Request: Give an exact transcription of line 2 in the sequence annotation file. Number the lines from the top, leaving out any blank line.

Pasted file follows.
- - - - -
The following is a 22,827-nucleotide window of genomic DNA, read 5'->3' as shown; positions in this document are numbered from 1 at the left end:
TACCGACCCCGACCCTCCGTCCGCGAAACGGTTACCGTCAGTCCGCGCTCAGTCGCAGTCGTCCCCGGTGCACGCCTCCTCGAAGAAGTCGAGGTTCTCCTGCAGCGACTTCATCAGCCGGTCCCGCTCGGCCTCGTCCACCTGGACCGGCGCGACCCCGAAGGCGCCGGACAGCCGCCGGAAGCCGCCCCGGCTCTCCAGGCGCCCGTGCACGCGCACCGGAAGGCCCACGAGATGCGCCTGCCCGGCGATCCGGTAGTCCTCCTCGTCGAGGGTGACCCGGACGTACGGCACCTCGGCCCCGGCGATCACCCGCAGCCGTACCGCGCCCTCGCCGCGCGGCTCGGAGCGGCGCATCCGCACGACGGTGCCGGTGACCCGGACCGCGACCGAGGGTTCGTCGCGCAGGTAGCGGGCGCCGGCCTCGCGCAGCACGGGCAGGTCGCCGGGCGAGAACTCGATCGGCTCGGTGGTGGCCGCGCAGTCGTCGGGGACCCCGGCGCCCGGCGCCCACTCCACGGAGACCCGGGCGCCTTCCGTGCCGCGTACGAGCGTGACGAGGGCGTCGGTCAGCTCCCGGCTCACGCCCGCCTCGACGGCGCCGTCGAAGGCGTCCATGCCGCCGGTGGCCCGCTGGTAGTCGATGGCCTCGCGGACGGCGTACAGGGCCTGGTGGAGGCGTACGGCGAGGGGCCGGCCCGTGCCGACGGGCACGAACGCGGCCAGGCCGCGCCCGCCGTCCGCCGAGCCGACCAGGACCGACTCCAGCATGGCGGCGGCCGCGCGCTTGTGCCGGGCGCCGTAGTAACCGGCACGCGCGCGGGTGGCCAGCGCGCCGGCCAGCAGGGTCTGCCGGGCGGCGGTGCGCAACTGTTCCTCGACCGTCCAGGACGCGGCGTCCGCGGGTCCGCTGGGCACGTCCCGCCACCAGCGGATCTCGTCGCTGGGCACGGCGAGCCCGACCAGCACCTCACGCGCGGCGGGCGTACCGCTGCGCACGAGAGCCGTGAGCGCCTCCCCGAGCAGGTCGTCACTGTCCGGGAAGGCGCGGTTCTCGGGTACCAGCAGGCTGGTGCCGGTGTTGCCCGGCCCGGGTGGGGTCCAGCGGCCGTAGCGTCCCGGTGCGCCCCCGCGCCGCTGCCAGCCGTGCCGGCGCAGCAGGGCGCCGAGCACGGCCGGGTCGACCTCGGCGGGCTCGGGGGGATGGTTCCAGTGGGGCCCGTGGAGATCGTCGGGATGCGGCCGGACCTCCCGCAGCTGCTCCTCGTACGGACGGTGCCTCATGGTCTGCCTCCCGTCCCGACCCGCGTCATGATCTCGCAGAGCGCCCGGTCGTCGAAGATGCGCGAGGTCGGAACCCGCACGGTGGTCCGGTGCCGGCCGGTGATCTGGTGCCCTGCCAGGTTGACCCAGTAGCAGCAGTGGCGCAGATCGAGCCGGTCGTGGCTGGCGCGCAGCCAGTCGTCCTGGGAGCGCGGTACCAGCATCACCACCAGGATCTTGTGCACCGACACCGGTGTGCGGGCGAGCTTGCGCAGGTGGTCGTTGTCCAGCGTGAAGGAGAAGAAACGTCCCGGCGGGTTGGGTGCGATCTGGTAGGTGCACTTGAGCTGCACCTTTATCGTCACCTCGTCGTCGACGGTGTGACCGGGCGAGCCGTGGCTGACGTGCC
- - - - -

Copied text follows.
TACCGACCCCGACCCTCCGTCCGCGAAACGGTTACCGTCAGTCCGCGCTCAGTCGCAGTCGTCCCCGGTGCACGCCTCCTCGAAGAAGTCGAGGTTCTCCTGCAGCGACTTCATCAGCCGGTCCCGCTCGGCCTCGTCCACCTGGACCGGCGCGACCCCGAAGGCGCCGGACAGCCGCCGGAAGCCGCCCCGGCTCTCCAGGCGCCCGTGCACGCGCACCGGAAGGCCCACGAGATGCGCCTGCCCGGCGATCCGGTAGTCCTCCTCGTCGAGGGTGACCCGGACGTACGGCACCTCGGCCCCGGCGATCACCCGCAGCCGTACCGCGCCCTCGCCGCGCGGCTCGGAGCGGCGCATCCGCACGACGGTGCCGGTGACCCGGACCGCGACCGAGGGTTCGTCGCGCAGGTAGCGGGCGCCGGCCTCGCGCAGCACGGGCAGGTCGCCGGGCGAGAACTCGATCGGCTCGGTGGTGGCCGCGCAGTCGTCGGGGACCCCGGCGCCCGGCGCCCACTCCACGGAGACCCGGGCGCCTTCCGTGCCGCGTACGAGCGTGACGAGGGCGTCGGTCAGCTCCCGGCTCACGCCCGCCTCGACGGCGCCGTCGAAGGCGTCCATGCCGCCGGTGGCCCGCTGGTAGTCGATGGCCTCGCGGACGGCGTACAGGGCCTGGTGGAGGCGTACGGCGAGGGGCCGGCCCGTGCCGACGGGCACGAACGCGGCCAGGCCGCGCCCGCCGTCCGCCGAGCCGACCAGGACCGACTCCAGCATGGCGGCGGCCGCGCGCTTGTGCCGGGCGCCGTAGTAACCGGCACGCGCGCGGGTGGCCAGCGCGCCGGCCAGCAGGGTCTGCCGGGCGGCGGTGCGCAACTGTTCCTCGACCGTCCAGGACGCGGCGTCCGCGGGTCCGCTGGGCACGTCCCGCCACCAGCGGATCTCGTCGCTGGGCACGGCGAGCCCGACCAGCACCTCACGCGCGGCGGGCGTACCGCTGCGCACGAGAGCCGTGAGCGCCTCCCCGAGCAGGTCGTCACTGTCCGGGAAGGCGCGGTTCTCGGGTACCAGCAGGCTGGTGCCGGTGTTGCCCGGCCCGGGTGGGGTCCAGCGGCCGTAGCGTCCCGGTGCGCCCCCGCGCCGCTGCCAGCCGTGCCGGCGCAGCAGGGCGCCGAGCACGGCCGGGTCGACCTCGGCGGGCTCGGGGGGATGGTTCCAGTGGGGCCCGTGGAGATCGTCGGGATGCGGCCGGACCTCCCGCAGCTGCTCCTCGTACGGACGGTGCCTCATGGTCTGCCTCCCGTCCCGACCCGCGTCATGATCTCGCAGAGCGCCCGGTCGTCGAAGATGCGCGAGGTCGGAACCCGCACGGTGGTCCGGTGCCGGCCGGTGATCTGGTGCCCTGCCAGGTTGACCCAGTAGCAGCAGTGGCGCAGATCGAGCCGGTCGTGGCTGGCGCGCAGCCAGTCGTCCTGGGAGCGCGGTACCAGCATCACCACCAGGATCTTGTGCACCGACACCGGTGTGCGGGCGAGCTTGCGCAGGTGGTCGTTGTCCAGCGTGAAGGAGAAGAAACGTCCCGGCGGGTTGGGTGCGATCTGGTAGGTGCACTTGAGCTGCACCTTTATCGTCACCTCGTCGTCGACGGTGTGACCGGGCGAGCCGTGGCTGACGTGCC